The recently published European Commission seventh monitoring report on the development of the rail freight market has shown that rail freight growth remains stagnant, whilst the share of new entrants is constantly growing. If Europe is to meet its objectives of 50% growth of rail freight by 2030 and doubling by 2050, it is of utmost importance that ambitious measures are taken to grow the sector whilst also supporting private and independent operators in a fair and transparent way. In this regard it is imperative that momentum is not lost by Member States on the possibility to waive and reduce track access charges.
Waiving and reducing track access charges remains the best way to assist the sector in a fair, transparent and non-discriminatory manner. This is crucial given that, as indicated in the seventh monitoring report, the average market share of competitors to national incumbents in 2018 was 42%, an increase of 8% over the previous year.
ERFA welcomes that this fact has been recognized by countries such as Austria, France, Germany, Luxembourg and the Netherlands who have either waived or reduced track access charges. Momentum must not be lost though and such support measures must be implemented on a wider scale in 2021. Many countries have not taken any measures to date and it is important Member States who have not acted so far do so. There are unfortunately also some bad examples of supporting rail freight such as the recent announcement of proposed increase in track access charges in Poland from next year.
Although it is acknowledged that rail freight has not been the hardest hit sector of the transport industry, suffering a loss of turnover of roughly 12% in 2020, the COVID pandemic must be used as an opportunity to build back better from the COVID pandemic and incentivise growth in rail freight in line with the European Commission’s Sustainable and Smart Mobility Strategy objectives. It must also be remembered that rail freight is a transport mode which operates under extremely thin profit margins. Any reduction of volume has a disproportionate impact on viability of operators.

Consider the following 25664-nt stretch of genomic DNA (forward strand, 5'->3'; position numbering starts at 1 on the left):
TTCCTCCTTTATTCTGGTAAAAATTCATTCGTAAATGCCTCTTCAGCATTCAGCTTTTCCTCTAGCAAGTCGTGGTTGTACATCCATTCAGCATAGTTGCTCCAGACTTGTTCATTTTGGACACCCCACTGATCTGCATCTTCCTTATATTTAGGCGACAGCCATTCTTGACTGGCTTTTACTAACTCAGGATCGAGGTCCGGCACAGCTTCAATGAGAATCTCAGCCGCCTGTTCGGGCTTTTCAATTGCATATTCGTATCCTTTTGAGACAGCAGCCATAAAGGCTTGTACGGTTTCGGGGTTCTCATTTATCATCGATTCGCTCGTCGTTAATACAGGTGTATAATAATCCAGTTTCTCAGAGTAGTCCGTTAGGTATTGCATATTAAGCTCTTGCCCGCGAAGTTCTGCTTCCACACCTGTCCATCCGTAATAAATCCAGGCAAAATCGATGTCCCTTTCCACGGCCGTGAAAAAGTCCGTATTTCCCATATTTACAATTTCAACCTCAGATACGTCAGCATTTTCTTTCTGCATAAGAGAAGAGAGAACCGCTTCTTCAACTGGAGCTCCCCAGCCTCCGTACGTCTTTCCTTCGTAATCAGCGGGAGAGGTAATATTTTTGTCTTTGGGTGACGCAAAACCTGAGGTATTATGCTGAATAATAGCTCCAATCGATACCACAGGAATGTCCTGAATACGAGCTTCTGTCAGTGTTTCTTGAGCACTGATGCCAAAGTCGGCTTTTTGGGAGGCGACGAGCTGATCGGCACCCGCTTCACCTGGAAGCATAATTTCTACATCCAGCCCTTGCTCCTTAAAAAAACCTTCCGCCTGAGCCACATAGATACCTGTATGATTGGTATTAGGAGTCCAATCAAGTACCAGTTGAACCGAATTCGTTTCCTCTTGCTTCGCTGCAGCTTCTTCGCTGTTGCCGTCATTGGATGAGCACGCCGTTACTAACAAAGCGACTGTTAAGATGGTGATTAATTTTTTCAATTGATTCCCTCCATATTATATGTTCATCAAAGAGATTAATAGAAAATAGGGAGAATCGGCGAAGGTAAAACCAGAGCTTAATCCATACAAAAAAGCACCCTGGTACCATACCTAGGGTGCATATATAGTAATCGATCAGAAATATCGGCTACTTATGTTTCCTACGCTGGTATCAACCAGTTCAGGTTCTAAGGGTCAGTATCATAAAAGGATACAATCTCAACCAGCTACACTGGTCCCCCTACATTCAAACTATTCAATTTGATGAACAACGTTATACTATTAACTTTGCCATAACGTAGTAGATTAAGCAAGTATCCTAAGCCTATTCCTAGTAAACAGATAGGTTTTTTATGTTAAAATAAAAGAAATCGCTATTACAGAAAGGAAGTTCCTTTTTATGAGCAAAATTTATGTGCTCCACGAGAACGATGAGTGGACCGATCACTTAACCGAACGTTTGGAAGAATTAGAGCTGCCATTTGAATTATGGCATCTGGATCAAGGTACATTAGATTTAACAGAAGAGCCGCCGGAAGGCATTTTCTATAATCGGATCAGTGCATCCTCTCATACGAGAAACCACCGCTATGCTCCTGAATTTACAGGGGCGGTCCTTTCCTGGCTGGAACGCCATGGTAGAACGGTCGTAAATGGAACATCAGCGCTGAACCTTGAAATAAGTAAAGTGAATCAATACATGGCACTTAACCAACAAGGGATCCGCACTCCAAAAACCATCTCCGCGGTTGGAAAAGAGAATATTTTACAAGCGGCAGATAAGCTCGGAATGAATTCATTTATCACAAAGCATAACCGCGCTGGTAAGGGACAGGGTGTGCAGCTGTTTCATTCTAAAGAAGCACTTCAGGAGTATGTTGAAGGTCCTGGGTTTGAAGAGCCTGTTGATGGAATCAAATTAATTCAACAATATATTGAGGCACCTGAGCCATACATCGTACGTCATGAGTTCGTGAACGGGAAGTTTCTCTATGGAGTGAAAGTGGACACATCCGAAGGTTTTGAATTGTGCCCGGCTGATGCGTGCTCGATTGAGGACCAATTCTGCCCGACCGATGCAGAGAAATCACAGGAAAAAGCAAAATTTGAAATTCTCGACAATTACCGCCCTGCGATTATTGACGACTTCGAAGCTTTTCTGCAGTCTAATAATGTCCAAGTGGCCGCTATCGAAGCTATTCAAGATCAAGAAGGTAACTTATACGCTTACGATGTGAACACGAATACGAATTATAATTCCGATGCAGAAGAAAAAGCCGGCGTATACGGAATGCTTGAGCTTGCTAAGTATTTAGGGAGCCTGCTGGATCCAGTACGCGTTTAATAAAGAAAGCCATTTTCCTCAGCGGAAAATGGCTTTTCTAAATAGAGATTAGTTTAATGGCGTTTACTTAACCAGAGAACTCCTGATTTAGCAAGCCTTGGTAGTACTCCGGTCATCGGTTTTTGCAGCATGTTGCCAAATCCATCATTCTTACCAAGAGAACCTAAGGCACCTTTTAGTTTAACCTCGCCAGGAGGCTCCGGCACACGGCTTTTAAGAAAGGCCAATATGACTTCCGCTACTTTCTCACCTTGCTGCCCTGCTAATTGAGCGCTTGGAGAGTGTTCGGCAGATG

ERFA President, Dirk Stahl, commented, “We strongly welcome the measures that have been taken to date to support the rail freight industry through the waiving of track access charges. We now must not lose sight of the long-term objective of supporting and building back from the COVID pandemic with a competitive rail freight industry which can meet the objectives set out in the European Commission’s Sustainable and Smart Mobility Strategy”
ERFA Secretary, Conor Feighan, said “The European Commission has extended the possibility for Member States to waive and reduce track access charges up until 31 June 2021. If required, the Commission remains empowered to extend this provision up until 14 April 2022. It is essential that this opportunity is acted upon through concrete measures.”